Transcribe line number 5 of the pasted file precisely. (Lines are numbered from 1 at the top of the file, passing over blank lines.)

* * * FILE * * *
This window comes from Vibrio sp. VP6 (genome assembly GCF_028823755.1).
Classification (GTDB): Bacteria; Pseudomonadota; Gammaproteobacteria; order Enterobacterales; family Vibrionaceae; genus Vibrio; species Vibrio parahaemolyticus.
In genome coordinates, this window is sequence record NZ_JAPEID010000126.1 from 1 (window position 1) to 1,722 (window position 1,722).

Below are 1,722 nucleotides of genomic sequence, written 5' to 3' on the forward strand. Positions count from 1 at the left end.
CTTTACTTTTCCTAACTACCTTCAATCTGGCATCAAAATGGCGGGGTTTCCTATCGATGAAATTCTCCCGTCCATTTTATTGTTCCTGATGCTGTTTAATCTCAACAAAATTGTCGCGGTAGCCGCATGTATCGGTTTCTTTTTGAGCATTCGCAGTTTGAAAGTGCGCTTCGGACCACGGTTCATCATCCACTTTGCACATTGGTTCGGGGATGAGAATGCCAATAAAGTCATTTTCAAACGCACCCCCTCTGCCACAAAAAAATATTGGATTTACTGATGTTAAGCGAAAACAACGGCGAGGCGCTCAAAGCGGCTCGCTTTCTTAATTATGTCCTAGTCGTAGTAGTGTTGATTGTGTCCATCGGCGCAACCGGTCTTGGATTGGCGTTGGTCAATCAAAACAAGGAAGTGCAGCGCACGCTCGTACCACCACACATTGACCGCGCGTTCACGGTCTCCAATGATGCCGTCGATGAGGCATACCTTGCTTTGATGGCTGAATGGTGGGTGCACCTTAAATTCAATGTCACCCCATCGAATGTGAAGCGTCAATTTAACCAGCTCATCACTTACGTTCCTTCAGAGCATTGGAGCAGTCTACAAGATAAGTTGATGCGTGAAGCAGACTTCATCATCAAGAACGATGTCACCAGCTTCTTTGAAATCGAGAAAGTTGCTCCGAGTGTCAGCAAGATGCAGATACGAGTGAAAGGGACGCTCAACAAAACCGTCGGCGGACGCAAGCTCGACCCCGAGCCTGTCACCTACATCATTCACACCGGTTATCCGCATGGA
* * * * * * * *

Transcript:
CTTTACTTTTCCTAACTACCTTCAATCTGGCATCAAAATGGCGGGGTTTCCTATCGATGAAATTCTCCCGTCCATTTTATTGTTCCTGATGCTGTTTAATCTCAACAAAATTGTCGCGGTAGCCGCATGTATCGGTTTCTTTTTGAGCATTCGCAGTTTGAAAGTGCGCTTCGGACCACGGTTCATCATCCACTTTGCACATTGGTTCGGGGATGAGAATGCCAATAAAGTCATTTTCAAACGCACCCCCTCTGCCACAAAAAAATATTGGATTTACTGATGTTAAGCGAAAACAACGGCGAGGCGCTCAAAGCGGCTCGCTTTCTTAATTATGTCCTAGTCGTAGTAGTGTTGATTGTGTCCATCGGCGCAACCGGTCTTGGATTGGCGTTGGTCAATCAAAACAAGGAAGTGCAGCGCACGCTCGTACCACCACACATTGACCGCGCGTTCACGGTCTCCAATGATGCCGTCGATGAGGCATACCTTGCTTTGATGGCTGAATGGTGGGTGCACCTTAAATTCAATGTCACCCCATCGAATGTGAAGCGTCAATTTAACCAGCTCATCACTTACGTTCCTTCAGAGCATTGGAGCAGTCTACAAGATAAGTTGATGCGTGAAGCAGACTTCATCATCAAGAACGATGTCACCAGCTTCTTTGAAATCGAGAAAGTTGCTCCGAGTGTCAGCAAGATGCAGATACGAGTGAAAGGGACGCTCAACAAAACCGTCGGCGGACGCAAGCTCGACCCCGAGCCTGTCACCTACATCATTCACACCGGTTATCCGCATGGA